Despite the uptick in pass attempts, Bryant is just seventh in the conference with 251.6 passing yards per game. He’s also thrown 15 touchdowns and six interceptions.
In his past three games, he has just four touchdowns and three interceptions.
Cincinnati has been better in the passing game, but is still just 51st in Success Rate.
Even with the star power losses on defense, the Bearcats have still been elite this year. The 4.03 yards per play allowed is the third-best in the country, and they have the eighth-best Success Rate in the FBS.
A large reason for that has been the play of linebacker Ivan Pace Jr. After leading the MAC in tackles last year, Pace transferred from Miami (OH) and has been an absolute monster, averaging more than 10 tackles per game this season.
Pace has racked up 15.5 tackles for loss and eight sacks on the year, which are both the most in the entire country.
The one area of weakness has been trying to replace star cornerbacks Sauce Gardner and Coby Bryant. Cincinnati has really struggled in coverage and has given up a bunch of big plays, ranking 109th in defending Passing Explosiveness.
UCF had to replace its quarterback as well, as Dillon Gabriel transferred to Oklahoma after missing most of last season with a broken collarbone.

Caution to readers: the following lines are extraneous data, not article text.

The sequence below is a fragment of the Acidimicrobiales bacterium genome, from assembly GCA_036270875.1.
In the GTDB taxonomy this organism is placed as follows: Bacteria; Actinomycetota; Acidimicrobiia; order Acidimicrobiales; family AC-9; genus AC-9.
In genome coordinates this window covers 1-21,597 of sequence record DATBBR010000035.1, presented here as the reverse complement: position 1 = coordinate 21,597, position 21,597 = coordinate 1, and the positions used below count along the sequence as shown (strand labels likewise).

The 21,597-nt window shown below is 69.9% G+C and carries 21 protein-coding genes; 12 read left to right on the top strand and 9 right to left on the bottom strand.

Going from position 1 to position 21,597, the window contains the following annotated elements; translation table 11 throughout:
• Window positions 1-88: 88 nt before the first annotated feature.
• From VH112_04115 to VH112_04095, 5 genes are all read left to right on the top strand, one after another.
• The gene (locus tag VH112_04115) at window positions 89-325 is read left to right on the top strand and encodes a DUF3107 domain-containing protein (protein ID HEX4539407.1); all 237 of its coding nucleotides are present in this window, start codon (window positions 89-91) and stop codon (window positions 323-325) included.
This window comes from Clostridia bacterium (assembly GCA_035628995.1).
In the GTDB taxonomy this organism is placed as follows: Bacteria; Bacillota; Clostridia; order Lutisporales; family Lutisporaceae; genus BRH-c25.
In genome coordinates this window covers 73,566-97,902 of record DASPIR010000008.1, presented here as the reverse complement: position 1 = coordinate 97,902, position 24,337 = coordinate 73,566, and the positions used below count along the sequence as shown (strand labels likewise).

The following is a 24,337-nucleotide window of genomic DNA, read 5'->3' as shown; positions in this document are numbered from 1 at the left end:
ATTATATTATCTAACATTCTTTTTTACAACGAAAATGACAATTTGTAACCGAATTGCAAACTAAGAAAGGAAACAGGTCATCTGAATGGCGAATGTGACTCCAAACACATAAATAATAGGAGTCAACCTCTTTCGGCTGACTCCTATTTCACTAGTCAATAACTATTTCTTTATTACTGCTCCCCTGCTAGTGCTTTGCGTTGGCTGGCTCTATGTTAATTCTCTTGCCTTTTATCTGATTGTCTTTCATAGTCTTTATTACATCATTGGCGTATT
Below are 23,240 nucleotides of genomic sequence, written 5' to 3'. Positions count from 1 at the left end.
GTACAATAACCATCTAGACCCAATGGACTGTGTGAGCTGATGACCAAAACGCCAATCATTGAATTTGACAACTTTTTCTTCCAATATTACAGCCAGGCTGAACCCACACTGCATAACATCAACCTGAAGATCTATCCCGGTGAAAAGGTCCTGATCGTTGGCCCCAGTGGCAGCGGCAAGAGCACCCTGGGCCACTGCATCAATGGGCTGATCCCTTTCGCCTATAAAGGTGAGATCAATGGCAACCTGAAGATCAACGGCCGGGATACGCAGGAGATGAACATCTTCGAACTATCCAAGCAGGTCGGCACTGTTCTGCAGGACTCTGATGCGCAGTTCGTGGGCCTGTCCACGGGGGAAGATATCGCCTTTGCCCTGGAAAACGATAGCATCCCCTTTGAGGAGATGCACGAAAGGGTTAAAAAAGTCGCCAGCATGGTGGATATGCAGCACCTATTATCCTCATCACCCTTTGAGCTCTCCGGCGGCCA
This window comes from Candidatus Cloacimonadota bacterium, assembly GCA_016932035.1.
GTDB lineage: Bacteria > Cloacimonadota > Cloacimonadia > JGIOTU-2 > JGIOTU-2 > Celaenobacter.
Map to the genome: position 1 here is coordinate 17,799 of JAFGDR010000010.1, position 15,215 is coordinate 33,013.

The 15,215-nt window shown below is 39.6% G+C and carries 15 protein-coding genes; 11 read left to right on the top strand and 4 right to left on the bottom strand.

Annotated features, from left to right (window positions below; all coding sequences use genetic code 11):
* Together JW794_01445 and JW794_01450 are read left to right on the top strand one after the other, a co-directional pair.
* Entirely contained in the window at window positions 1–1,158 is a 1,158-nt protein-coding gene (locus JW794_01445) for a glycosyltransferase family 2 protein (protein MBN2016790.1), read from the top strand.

In came John Rhys Plumlee, who transferred from Ole Miss to give Malzahn the dual-threat quarterback he wants in his offense.
Plumlee has been more dangerous with his legs this season, averaging 72.3 rushing yards. Only two quarterbacks in the country have averaged more rushing yards, and he has also been able to pick up 35 first downs with his legs, the second-most among any quarterback.
And let’s not forget that he also has seven rushing touchdowns on the year.
— CBS Sports Network (@CBSSportsNet) September 18, 2022
The Knights also have three good running backs in Isaiah Bowser, RJ Harvey and Johnny Richardson, who have combined to help UCF rack up the sixth-most rushing yards this season.
UCF is averaging 242.4 yards per game on the ground.
When they do throw the ball, the Knights have depth at receiver, with Javon Baker, Ryan O’Keefe and Kobe Hudson each averaging over 50 yards per game.
Plumlee has looked better throwing the ball of late, averaging 328 yards per game through the air over the past three weeks.
JOHN RHYS PLUMLEE IS HAVING A NIGHT!
He finds Kobe Hudson for his 7️⃣ th total TD 😱 pic.twitter.com/5ziYq32pEy
— ESPN College Football (@ESPNCFB) October 14, 2022
Last season, UCF’s defense was really strong against the pass, but got torched against the run at times. This year, the unit has flipped the script — the Knights’ defense has been really leaky against the pass, but has looked dominant against the run.
Linebacker Jason Johnson is their leading tackler, and their cornerbacks are also great tacklers. UCF ranks 11th in Success Rate against the run.